A Guide to Avoiding Lung Expansion Injuries

Like decompression sickness, one can never completely eliminate the risk of a lung expansion injry. But you can reduce your chances of injury. Here's how:

Ascend Slowly. Even if your're breathing normally, a rapid ascent rate could lead to a lung overpressure injury through gas trapping.
Use a high-quality regulator and have it serviced regularly. It's believed by some that excessive inhalation effort may cause edema (fluid damage) to tissues surrounding the alveoli, thus reducing the size and impeding flow into and out of the airway.
Avoid diving too soon after a chest cold or respiratory infection. This means that no matter how good you feel, no diving if you are coughing up mucus, or if your breathing produces any abnormal noise or resistance. To reduce the tendency for mucus obstruction after a chest cold, drink plenty of water before diving.
Running out of air is the major cause of lung expansion problems, so practice good air management techniques. Have enough air to make the dive you're planning - plus some reserve. And monitor your own and your buddy's gauges frequently.
Never exceed an ascent rate of 30 feet (9m) per minute, and try to go even slower as you approach the surface.
Dont smoke, and if you do, stop. Smoking causes the buildup of mucus, which can obstruct airways.

Asthma and Diving

Fred Bove, MD, PhD

Because of the changes in medical practice, new medications, a better understanding of the spectrum of asthma, and the growing awareness that many divers have some form of asthma and are diving safely, the Undersea and Hyperbaric Medical Society held a workshop on diving with asthma in June of 1995. The proceedings and conclusions of the workshop have now been published, and they provide important new guidelines for managing the individual with asthma who wants to dive.

Several surveys have shown that 4-7% of active divers in the United States have asthma. Data collected by the Divers Alert Network has also shown that diving accidents are mot markedly increased in individuals with asthma. The DAN data on asthma suggested that active asthmatics (someone who is short of breath and actively wheezing) may have a small increase in diving accident risk (either decompression sickness-DCS or arterial gas embolism-AGE), but the increase is small and does not reach statistical significance. The only conclusion which can be drawn from the information is that there may be a slight increase in risk for a diver who has active asthma.

Both the DAN data and the data from a British sport diving survey failed to show a risk for pulmonary barotrauma in asthmatics. Indeed when reviewing the few cases of asthmatics who died while diving, it was apparent that failure to swim to safety on the surface was a major problem with these individuals.

The new guidelines take into account the need to have normal exercise capacity when diving. The consensus was that lung function must be normal before an asthmatic can undertake diving. If treatment results in normal lung function, the risk of a problem is eliminated, and the individual can dive. The workshop provides information on the measurements needed to determine that lung function is normal.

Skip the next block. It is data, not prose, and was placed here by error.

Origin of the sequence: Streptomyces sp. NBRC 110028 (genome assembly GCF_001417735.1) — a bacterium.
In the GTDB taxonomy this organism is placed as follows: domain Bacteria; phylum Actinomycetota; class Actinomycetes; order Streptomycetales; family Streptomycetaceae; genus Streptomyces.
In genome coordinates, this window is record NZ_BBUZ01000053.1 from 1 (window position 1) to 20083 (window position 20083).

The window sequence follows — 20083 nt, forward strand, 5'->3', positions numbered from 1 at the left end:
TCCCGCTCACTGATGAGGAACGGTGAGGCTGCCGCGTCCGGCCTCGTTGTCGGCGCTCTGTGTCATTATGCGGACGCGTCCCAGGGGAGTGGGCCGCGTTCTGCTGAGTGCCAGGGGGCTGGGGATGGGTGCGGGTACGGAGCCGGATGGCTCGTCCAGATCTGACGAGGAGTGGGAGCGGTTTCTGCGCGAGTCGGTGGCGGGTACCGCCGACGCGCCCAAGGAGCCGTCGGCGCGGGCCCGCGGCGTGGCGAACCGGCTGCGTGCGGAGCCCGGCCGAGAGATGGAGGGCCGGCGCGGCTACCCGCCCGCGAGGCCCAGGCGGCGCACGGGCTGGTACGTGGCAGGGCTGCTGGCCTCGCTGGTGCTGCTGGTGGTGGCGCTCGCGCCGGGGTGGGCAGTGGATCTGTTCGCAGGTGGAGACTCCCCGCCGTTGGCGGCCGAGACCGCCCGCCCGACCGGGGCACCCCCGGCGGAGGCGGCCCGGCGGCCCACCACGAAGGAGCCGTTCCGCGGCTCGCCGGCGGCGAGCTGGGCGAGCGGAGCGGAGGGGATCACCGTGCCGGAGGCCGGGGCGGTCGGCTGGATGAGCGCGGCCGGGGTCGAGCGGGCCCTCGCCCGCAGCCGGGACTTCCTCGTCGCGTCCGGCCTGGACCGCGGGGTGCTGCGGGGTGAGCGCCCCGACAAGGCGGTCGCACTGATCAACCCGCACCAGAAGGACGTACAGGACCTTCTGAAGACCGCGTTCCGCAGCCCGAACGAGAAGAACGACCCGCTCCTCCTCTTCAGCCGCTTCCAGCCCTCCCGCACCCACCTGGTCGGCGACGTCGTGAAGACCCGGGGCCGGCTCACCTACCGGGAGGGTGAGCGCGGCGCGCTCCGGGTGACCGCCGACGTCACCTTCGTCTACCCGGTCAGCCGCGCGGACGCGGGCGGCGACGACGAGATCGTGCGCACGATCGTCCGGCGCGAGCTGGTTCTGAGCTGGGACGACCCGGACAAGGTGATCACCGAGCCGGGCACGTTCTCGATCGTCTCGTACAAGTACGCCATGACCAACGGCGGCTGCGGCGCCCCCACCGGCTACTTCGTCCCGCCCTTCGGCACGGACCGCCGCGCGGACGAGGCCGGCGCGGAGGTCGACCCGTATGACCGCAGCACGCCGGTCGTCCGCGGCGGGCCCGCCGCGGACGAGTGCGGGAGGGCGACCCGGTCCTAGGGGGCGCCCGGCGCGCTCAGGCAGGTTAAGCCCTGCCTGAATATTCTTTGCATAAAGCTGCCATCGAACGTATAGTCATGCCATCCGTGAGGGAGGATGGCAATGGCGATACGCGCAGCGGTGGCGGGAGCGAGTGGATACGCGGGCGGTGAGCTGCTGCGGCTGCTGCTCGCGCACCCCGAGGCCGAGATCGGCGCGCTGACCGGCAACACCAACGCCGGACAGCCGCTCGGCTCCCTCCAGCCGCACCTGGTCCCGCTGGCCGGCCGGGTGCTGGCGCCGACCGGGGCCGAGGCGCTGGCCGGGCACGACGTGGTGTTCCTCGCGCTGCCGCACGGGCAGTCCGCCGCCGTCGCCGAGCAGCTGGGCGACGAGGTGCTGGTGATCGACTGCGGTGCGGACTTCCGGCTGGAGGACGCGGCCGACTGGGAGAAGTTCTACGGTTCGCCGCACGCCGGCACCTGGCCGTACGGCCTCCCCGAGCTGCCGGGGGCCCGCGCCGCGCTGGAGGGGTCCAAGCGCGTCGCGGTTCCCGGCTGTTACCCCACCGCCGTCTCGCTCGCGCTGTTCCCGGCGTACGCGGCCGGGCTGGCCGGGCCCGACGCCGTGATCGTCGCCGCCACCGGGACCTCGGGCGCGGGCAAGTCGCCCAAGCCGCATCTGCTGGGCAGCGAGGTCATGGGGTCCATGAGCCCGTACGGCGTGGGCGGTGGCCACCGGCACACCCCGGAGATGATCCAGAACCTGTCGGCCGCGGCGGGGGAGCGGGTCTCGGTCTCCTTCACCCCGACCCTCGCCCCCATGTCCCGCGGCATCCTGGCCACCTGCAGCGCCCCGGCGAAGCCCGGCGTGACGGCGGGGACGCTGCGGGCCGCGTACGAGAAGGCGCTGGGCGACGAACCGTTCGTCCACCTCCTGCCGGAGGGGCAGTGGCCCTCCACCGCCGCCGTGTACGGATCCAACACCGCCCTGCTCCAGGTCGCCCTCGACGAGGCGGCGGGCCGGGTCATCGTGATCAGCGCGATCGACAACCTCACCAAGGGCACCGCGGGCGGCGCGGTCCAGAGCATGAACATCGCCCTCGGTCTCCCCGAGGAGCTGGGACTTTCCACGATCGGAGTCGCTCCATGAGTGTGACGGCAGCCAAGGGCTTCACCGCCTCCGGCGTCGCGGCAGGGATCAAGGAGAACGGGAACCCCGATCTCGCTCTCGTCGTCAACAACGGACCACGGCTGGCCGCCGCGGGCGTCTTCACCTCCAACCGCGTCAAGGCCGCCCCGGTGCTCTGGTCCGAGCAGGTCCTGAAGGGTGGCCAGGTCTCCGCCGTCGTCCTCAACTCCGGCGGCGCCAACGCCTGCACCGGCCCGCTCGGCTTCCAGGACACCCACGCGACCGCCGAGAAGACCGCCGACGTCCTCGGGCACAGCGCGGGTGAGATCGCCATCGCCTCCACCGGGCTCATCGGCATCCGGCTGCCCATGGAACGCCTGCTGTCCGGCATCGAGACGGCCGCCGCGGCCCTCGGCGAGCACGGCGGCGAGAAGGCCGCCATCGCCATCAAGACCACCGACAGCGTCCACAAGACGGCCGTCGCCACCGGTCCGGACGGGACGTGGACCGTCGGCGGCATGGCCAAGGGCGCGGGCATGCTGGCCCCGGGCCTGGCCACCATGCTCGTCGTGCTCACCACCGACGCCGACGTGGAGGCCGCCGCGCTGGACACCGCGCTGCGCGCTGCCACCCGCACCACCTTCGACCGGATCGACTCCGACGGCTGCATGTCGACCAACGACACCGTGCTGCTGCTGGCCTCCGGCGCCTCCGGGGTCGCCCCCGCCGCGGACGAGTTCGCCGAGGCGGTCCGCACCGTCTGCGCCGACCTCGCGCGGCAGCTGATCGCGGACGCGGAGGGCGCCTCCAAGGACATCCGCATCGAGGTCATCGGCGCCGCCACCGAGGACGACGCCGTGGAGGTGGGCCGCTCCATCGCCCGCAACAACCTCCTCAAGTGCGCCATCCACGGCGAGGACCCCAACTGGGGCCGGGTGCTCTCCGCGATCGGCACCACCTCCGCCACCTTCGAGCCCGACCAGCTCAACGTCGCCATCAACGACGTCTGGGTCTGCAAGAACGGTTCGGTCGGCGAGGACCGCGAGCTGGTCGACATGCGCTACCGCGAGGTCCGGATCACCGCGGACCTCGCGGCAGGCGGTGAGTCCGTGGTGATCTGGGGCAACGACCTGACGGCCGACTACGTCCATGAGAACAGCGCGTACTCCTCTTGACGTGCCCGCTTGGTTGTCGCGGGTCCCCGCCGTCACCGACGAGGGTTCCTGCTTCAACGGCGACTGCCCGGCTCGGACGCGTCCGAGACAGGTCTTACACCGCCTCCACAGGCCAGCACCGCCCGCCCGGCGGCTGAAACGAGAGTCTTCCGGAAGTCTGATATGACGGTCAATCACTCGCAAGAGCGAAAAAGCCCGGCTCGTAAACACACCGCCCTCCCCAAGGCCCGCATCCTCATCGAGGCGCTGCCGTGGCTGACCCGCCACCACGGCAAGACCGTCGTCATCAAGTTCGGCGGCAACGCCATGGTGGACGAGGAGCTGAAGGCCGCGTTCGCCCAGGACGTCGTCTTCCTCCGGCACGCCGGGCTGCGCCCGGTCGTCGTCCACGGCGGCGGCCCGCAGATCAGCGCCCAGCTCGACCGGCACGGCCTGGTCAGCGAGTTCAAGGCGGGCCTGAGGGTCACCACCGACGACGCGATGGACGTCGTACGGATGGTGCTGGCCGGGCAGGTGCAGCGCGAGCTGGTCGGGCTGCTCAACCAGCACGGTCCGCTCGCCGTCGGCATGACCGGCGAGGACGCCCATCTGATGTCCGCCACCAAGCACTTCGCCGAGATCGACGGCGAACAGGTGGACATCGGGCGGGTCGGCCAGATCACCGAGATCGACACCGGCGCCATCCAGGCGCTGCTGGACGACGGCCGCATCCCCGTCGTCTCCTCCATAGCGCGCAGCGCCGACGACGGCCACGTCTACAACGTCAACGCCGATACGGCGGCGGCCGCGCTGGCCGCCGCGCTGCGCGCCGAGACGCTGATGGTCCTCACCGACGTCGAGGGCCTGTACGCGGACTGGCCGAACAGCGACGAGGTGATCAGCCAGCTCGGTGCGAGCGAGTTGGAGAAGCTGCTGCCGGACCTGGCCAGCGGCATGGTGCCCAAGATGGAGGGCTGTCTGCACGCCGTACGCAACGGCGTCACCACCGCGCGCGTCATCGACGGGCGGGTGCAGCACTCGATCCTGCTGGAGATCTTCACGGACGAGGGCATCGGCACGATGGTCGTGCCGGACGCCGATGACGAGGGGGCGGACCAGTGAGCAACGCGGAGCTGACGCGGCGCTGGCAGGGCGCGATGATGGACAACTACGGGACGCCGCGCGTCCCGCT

Obviously the asthmatic who is acutely ill, with difficulty breathing, wheezing, cough, or fever should not dive. The acute illness must be resolved and breathing function restored to normal before considering diving. Full recovery however would allow return to diving, again based on evidence that the breathing test is normal. Individuals who have permanent lung damage from long standing asthma, with chronic emphysema should not dive. It is also important to avoid smoking tobacco if you are asthmatic, as the smoke will sometimes aggravate the asthma.


Fred Bove, MD, PhD

Although diving for diabetics using insulin has been considered dangerous, recent analysis of diabetic divers indicates that some diabetics can dive safely. Two major issues raise concern in diabetic divers. The first is that hypoglycemia (low blood sugar) might result in loss of consciousness or poor judgment in the water. As a result the diabetic diver must have good control of his or her blood sugar, a good understanding of the relationship between exercise and blood sugar levels, and be able to recognize and treat the early signs of low blood sugar. The second concern is the increased incidence of heart disease in people who have had diabetes for many years and the risks they face of heart attacks while diving.

There are many diabetics who are not dependent on Insulin. These individuals may be able to control their diabetes by diet alone, or with use of an oral medication which helps to control blood sugar. In the case of diet or oral medication control of diabetes, there is no risk of hypoglycemia, and the diver will not be at risk for a serious underwater accident. Diabetics who are dependent on Insulin also represent a spectrum of illness, one end of which will not interfere with diving or increase risk enough to exclude diving. It is clear that diabetics who have lost the ability to develop a normal defense reaction against hypoglycemia are at high risk for hypoglycemia when diving. Loss of this safety system usually occurs in long standing diabetes. The portable machines to test blood sugar from a single drop of blood, and newer Insulin preparations make management of diabetes simpler for the active young person interested in sports of any kind. The new methods for testing and regulating blood sugar can be used at the dive site to be certain that risk of hypoglycemia is eliminated. A proper physical examination, and exercise testing when indicated can reduce the risk for a heart problem while diving.